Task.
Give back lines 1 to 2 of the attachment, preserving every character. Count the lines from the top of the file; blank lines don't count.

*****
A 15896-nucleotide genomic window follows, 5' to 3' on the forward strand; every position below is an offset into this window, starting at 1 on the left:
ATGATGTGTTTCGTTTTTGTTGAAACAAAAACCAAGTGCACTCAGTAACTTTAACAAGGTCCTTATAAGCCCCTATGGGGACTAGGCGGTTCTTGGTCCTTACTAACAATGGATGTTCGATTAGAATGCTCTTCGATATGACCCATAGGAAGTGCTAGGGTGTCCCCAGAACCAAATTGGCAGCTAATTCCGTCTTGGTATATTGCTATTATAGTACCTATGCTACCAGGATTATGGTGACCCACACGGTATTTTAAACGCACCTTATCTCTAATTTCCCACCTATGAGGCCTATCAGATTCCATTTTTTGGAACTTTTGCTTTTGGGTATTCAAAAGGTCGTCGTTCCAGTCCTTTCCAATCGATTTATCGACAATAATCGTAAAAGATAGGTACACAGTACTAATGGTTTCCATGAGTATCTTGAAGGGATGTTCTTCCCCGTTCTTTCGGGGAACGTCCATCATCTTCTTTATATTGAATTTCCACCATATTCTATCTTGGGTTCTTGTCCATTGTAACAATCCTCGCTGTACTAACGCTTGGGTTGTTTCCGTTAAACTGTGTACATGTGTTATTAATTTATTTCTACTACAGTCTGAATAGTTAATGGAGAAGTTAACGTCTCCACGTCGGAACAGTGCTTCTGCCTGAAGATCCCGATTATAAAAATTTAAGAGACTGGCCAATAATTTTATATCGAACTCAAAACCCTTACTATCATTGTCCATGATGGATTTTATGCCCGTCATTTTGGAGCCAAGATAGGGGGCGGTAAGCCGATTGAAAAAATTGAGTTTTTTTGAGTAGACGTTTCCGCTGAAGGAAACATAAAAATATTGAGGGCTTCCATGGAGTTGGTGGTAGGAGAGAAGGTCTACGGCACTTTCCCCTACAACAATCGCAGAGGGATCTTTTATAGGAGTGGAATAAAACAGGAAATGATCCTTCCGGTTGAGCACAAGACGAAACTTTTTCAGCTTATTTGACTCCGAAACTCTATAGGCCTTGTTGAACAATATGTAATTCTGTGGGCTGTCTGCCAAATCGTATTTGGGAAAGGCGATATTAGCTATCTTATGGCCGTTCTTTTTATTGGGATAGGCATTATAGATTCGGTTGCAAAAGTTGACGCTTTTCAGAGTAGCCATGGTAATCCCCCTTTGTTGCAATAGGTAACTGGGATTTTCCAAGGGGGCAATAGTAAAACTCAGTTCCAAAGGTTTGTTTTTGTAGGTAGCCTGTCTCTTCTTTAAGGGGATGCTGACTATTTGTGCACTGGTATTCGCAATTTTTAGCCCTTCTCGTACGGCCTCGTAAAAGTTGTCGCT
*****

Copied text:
A 15896-nucleotide genomic window follows, 5' to 3' on the forward strand; every position below is an offset into this window, starting at 1 on the left:
ATGATGTGTTTCGTTTTTGTTGAAACAAAAACCAAGTGCACTCAGTAACTTTAACAAGGTCCTTATAAGCCCCTATGGGGACTAGGCGGTTCTTGGTCCTTACTAACAATGGATGTTCGATTAGAATGCTCTTCGATATGACCCATAGGAAGTGCTAGGGTGTCCCCAGAACCAAATTGGCAGCTAATTCCGTCTTGGTATATTGCTATTATAGTACCTATGCTACCAGGATTATGGTGACCCACACGGTATTTTAAACGCACCTTATCTCTAATTTCCCACCTATGAGGCCTATCAGATTCCATTTTTTGGAACTTTTGCTTTTGGGTATTCAAAAGGTCGTCGTTCCAGTCCTTTCCAATCGATTTATCGACAATAATCGTAAAAGATAGGTACACAGTACTAATGGTTTCCATGAGTATCTTGAAGGGATGTTCTTCCCCGTTCTTTCGGGGAACGTCCATCATCTTCTTTATATTGAATTTCCACCATATTCTATCTTGGGTTCTTGTCCATTGTAACAATCCTCGCTGTACTAACGCTTGGGTTGTTTCCGTTAAACTGTGTACATGTGTTATTAATTTATTTCTACTACAGTCTGAATAGTTAATGGAGAAGTTAACGTCTCCACGTCGGAACAGTGCTTCTGCCTGAAGATCCCGATTATAAAAATTTAAGAGACTGGCCAATAATTTTATATCGAACTCAAAACCCTTACTATCATTGTCCATGATGGATTTTATGCCCGTCATTTTGGAGCCAAGATAGGGGGCGGTAAGCCGATTGAAAAAATTGAGTTTTTTTGAGTAGACGTTTCCGCTGAAGGAAACATAAAAATATTGAGGGCTTCCATGGAGTTGGTGGTAGGAGAGAAGGTCTACGGCACTTTCCCCTACAACAATCGCAGAGGGATCTTTTATAGGAGTGGAATAAAACAGGAAATGATCCTTCCGGTTGAGCACAAGACGAAACTTTTTCAGCTTATTTGACTCCGAAACTCTATAGGCCTTGTTGAACAATATGTAATTCTGTGGGCTGTCTGCCAAATCGTATTTGGGAAAGGCGATATTAGCTATCTTATGGCCGTTCTTTTTATTGGGATAGGCATTATAGATTCGGTTGCAAAAGTTGACGCTTTTCAGAGTAGCCATGGTAATCCCCCTTTGTTGCAATAGGTAACTGGGATTTTCCAAGGGGGCAATAGTAAAACTCAGTTCCAAAGGTTTGTTTTTGTAGGTAGCCTGTCTCTTCTTTAAGGGGATGCTGACTATTTGTGCACTGGTATTCGCAATTTTTAGCCCTTCTCGTACGGCCTCGTAAAAGTTGTCGCT